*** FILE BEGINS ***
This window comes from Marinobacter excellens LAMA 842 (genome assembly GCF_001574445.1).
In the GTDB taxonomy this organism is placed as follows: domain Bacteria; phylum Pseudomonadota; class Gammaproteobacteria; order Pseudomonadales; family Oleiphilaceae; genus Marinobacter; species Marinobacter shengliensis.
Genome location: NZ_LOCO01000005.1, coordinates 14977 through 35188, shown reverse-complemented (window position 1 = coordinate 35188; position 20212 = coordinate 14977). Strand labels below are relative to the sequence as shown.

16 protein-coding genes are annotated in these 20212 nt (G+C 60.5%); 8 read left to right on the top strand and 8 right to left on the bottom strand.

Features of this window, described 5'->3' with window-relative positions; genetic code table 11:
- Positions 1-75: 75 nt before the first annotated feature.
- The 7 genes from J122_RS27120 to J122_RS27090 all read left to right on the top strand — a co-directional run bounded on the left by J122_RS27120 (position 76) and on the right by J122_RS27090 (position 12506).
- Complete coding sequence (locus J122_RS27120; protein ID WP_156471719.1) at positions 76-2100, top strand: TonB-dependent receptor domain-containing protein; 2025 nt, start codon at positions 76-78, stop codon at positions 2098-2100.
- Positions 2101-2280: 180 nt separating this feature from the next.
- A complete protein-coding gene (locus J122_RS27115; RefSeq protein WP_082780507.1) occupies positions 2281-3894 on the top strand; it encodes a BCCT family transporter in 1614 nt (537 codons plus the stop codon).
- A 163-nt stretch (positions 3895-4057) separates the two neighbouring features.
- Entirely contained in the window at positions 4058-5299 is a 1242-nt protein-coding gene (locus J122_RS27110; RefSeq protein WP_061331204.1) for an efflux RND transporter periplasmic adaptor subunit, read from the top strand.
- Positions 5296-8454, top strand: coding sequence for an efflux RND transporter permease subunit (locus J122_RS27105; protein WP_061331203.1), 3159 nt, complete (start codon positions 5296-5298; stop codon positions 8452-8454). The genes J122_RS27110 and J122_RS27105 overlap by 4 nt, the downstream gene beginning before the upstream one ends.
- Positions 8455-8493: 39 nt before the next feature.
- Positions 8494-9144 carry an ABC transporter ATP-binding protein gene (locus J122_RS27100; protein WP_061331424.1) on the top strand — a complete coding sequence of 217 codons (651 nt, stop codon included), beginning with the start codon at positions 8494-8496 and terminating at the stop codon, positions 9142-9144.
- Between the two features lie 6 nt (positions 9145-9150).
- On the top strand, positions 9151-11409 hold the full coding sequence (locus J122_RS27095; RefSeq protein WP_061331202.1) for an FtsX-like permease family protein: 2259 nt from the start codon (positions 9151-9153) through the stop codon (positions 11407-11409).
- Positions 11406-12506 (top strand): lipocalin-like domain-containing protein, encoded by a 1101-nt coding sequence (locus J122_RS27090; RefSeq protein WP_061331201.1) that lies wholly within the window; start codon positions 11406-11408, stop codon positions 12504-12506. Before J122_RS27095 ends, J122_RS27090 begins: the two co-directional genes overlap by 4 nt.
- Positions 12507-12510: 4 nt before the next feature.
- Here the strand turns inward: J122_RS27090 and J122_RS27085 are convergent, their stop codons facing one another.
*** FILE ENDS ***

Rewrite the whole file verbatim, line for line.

This window comes from Marinobacter excellens LAMA 842 (genome assembly GCF_001574445.1).
In the GTDB taxonomy this organism is placed as follows: domain Bacteria; phylum Pseudomonadota; class Gammaproteobacteria; order Pseudomonadales; family Oleiphilaceae; genus Marinobacter; species Marinobacter shengliensis.
Genome location: NZ_LOCO01000005.1, coordinates 14977 through 35188, shown reverse-complemented (window position 1 = coordinate 35188; position 20212 = coordinate 14977). Strand labels below are relative to the sequence as shown.

16 protein-coding genes are annotated in these 20212 nt (G+C 60.5%); 8 read left to right on the top strand and 8 right to left on the bottom strand.

Features of this window, described 5'->3' with window-relative positions; genetic code table 11:
- Positions 1-75: 75 nt before the first annotated feature.
- The 7 genes from J122_RS27120 to J122_RS27090 all read left to right on the top strand — a co-directional run bounded on the left by J122_RS27120 (position 76) and on the right by J122_RS27090 (position 12506).
- Complete coding sequence (locus J122_RS27120; protein ID WP_156471719.1) at positions 76-2100, top strand: TonB-dependent receptor domain-containing protein; 2025 nt, start codon at positions 76-78, stop codon at positions 2098-2100.
- Positions 2101-2280: 180 nt separating this feature from the next.
- A complete protein-coding gene (locus J122_RS27115; RefSeq protein WP_082780507.1) occupies positions 2281-3894 on the top strand; it encodes a BCCT family transporter in 1614 nt (537 codons plus the stop codon).
- A 163-nt stretch (positions 3895-4057) separates the two neighbouring features.
- Entirely contained in the window at positions 4058-5299 is a 1242-nt protein-coding gene (locus J122_RS27110; RefSeq protein WP_061331204.1) for an efflux RND transporter periplasmic adaptor subunit, read from the top strand.
- Positions 5296-8454, top strand: coding sequence for an efflux RND transporter permease subunit (locus J122_RS27105; protein WP_061331203.1), 3159 nt, complete (start codon positions 5296-5298; stop codon positions 8452-8454). The genes J122_RS27110 and J122_RS27105 overlap by 4 nt, the downstream gene beginning before the upstream one ends.
- Positions 8455-8493: 39 nt before the next feature.
- Positions 8494-9144 carry an ABC transporter ATP-binding protein gene (locus J122_RS27100; protein WP_061331424.1) on the top strand — a complete coding sequence of 217 codons (651 nt, stop codon included), beginning with the start codon at positions 8494-8496 and terminating at the stop codon, positions 9142-9144.
- Between the two features lie 6 nt (positions 9145-9150).
- On the top strand, positions 9151-11409 hold the full coding sequence (locus J122_RS27095; RefSeq protein WP_061331202.1) for an FtsX-like permease family protein: 2259 nt from the start codon (positions 9151-9153) through the stop codon (positions 11407-11409).
- Positions 11406-12506 (top strand): lipocalin-like domain-containing protein, encoded by a 1101-nt coding sequence (locus J122_RS27090; RefSeq protein WP_061331201.1) that lies wholly within the window; start codon positions 11406-11408, stop codon positions 12504-12506. Before J122_RS27095 ends, J122_RS27090 begins: the two co-directional genes overlap by 4 nt.
- Positions 12507-12510: 4 nt before the next feature.
- Here the strand turns inward: J122_RS27090 and J122_RS27085 are convergent, their stop codons facing one another.